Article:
I remember meeting a student from Principia College while I attended Kent State University. We had a discussion on Bible study and she told me her favorite high school graduation present was the 12-volume Interpreter’s Bible (IB). She was given this gift from her grandmother. I was new to Christian Science then and thought it odd to be excited over a set of books. Wouldn’t a used car been better? It took me 15 years later to get my own set of the Interpreter’s Bible and now I understand her joy.
This original volumes were produced in 1950’s during a period of a strong American theological movement not seen since the early 1900’s. Many major works and translations were produced during this time. There is an updated version called The New Interpreter’s Bible (1994) which is very different than the 1954 edition with the addition of “literary criticism” and “cultural pluralism”. Not a bad idea but some of the writing goes off on some strange tangents that would only make Ward Churchill proud.
What makes the original Interpreter’s Bible so powerful as a study tool is the format. The Bible text is in two side-by-side columns for the King James Version and the Revised Standard Version for easy comparison. Underneath is an exegesis to help clarify the meaning of the text. Below that is an exposition which provides an interpretation and application of the Bible text to humanity. This is where things can get preachy but more often the exposition attempts to present the Bible text in its highest and most practical light.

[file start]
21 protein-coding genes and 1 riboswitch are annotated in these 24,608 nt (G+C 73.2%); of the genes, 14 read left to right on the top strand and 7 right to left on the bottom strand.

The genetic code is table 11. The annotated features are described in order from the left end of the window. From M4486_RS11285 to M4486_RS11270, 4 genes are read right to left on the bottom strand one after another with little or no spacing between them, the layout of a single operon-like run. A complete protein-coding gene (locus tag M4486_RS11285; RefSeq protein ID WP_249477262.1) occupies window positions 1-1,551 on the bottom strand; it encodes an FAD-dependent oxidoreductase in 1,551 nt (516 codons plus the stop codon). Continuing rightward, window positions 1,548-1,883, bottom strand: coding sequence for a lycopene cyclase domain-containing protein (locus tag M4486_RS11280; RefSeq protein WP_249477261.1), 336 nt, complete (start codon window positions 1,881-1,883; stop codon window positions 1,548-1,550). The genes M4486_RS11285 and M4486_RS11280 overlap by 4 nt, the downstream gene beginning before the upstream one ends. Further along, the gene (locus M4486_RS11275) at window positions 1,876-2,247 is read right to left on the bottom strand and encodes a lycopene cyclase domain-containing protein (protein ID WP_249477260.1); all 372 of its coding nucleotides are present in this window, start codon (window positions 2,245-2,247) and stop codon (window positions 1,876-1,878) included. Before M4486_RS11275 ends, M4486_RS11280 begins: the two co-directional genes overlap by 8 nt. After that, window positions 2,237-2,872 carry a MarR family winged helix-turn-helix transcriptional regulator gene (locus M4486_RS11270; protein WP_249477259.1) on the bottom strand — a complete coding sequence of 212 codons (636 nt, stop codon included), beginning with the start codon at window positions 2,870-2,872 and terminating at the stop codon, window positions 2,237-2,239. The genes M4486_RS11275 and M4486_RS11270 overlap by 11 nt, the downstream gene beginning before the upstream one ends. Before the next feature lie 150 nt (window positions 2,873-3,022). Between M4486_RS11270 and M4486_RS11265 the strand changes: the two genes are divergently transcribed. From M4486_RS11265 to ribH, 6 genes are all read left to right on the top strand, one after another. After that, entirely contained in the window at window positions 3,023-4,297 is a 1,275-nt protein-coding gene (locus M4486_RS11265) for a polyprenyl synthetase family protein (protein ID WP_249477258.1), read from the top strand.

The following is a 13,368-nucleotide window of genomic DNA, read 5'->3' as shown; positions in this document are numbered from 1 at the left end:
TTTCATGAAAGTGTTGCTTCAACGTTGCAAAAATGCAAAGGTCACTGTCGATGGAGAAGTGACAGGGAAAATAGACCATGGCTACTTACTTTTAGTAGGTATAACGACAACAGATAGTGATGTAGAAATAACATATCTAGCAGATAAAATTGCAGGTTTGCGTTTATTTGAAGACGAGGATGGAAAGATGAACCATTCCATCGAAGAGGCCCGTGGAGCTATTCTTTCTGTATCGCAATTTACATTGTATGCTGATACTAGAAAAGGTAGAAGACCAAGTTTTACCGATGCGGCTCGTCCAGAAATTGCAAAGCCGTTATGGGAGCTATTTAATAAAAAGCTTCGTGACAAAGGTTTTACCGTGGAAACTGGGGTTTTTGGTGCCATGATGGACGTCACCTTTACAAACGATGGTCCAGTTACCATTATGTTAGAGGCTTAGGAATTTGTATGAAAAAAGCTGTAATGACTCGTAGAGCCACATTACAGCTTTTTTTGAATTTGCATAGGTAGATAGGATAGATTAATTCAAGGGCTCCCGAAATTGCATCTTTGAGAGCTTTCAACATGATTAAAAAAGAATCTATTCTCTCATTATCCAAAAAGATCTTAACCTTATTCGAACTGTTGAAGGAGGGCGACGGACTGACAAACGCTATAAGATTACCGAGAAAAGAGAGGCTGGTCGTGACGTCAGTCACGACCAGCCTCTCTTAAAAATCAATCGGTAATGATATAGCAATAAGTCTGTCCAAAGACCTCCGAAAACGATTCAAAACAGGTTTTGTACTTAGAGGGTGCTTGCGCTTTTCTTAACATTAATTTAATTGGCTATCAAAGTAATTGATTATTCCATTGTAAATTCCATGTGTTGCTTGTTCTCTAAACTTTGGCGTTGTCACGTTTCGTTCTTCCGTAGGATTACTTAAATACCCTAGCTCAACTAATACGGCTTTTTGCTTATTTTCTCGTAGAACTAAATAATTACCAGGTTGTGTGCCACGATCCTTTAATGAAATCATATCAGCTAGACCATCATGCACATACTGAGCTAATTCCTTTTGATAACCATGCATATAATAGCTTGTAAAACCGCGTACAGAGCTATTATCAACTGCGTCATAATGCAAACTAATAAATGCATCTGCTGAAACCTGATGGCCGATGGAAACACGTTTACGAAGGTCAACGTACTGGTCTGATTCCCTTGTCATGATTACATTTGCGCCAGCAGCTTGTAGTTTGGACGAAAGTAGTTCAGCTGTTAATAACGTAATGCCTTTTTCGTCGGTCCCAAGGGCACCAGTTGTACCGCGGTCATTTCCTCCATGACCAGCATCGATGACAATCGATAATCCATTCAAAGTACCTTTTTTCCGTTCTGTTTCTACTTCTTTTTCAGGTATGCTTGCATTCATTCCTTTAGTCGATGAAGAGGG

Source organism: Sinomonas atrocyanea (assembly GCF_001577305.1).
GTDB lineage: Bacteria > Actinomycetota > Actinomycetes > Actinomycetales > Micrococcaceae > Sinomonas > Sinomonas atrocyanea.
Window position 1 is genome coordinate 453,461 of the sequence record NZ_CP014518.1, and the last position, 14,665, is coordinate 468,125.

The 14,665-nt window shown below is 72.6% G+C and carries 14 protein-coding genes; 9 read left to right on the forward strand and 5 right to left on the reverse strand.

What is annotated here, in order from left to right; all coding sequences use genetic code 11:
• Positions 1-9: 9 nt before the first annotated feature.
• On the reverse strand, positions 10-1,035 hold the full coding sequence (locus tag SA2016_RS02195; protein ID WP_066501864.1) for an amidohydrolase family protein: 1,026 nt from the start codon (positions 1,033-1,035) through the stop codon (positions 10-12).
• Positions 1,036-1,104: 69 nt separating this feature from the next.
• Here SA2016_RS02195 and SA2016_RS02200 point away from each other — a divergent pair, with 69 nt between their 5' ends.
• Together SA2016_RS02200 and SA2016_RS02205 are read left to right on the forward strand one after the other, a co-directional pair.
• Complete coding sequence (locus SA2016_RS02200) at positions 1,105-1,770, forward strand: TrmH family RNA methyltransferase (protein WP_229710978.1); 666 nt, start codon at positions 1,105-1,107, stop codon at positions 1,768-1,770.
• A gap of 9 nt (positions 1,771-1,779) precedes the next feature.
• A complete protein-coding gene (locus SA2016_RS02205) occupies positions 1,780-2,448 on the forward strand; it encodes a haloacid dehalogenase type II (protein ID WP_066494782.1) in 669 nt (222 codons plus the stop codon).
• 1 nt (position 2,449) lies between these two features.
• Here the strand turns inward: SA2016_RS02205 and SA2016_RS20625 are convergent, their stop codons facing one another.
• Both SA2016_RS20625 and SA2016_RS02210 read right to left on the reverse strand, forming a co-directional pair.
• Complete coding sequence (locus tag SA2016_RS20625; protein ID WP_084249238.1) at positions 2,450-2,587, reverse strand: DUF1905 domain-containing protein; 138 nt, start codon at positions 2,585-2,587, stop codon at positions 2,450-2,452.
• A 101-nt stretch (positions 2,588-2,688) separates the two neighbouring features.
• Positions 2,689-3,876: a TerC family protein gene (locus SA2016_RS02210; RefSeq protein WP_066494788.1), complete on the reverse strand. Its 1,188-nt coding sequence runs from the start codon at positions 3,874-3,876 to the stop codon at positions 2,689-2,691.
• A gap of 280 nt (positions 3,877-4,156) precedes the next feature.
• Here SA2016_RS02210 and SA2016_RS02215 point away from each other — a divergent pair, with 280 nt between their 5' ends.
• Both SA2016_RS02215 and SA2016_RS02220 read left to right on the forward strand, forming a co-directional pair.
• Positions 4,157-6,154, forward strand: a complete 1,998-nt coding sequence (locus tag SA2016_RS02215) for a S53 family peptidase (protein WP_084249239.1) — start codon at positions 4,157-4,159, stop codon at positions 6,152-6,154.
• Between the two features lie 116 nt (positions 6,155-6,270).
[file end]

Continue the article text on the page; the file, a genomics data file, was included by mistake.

Let’s take a look at a recent Golden Text from the Christian Science Bible Lesson Sermon:
And walk in love, as Christ also hath loved us, and hath given himself for us an offering and a sacrifice to God for a sweetsmelling savour.
It’s a beautiful passage and epitomizes Paul’s consistent emphasis on the purpose of Christ’s crucifixion. What is a bit troubling are the words “sweetsmelling savour.” The KJV makes it sound like Christ’s sacrifice is liken to a pleasant smelling burnt sacrifice from the altar. The Interpreter’s Bible helps us see that the words “express the beauty of a sacrifice that withholds nothing but gives all, even life itself, to God as a tribute of absolute devotion” (IB). It goes back to the perfect, self-sacrificing love the Christ expressed.
Overall, the Interpreter’s Bible is one of the most useful for discovering the spiritual meaning of the Bible citations in the Lesson Sermon. Perhaps not in a direct way, but by reading the exegesis and expositions in the Interpreter’s Bible, your thought often will catch a glimpse of the Bible’s deeper meanings.
Used sets in very good condition are available via Amazon and eBay.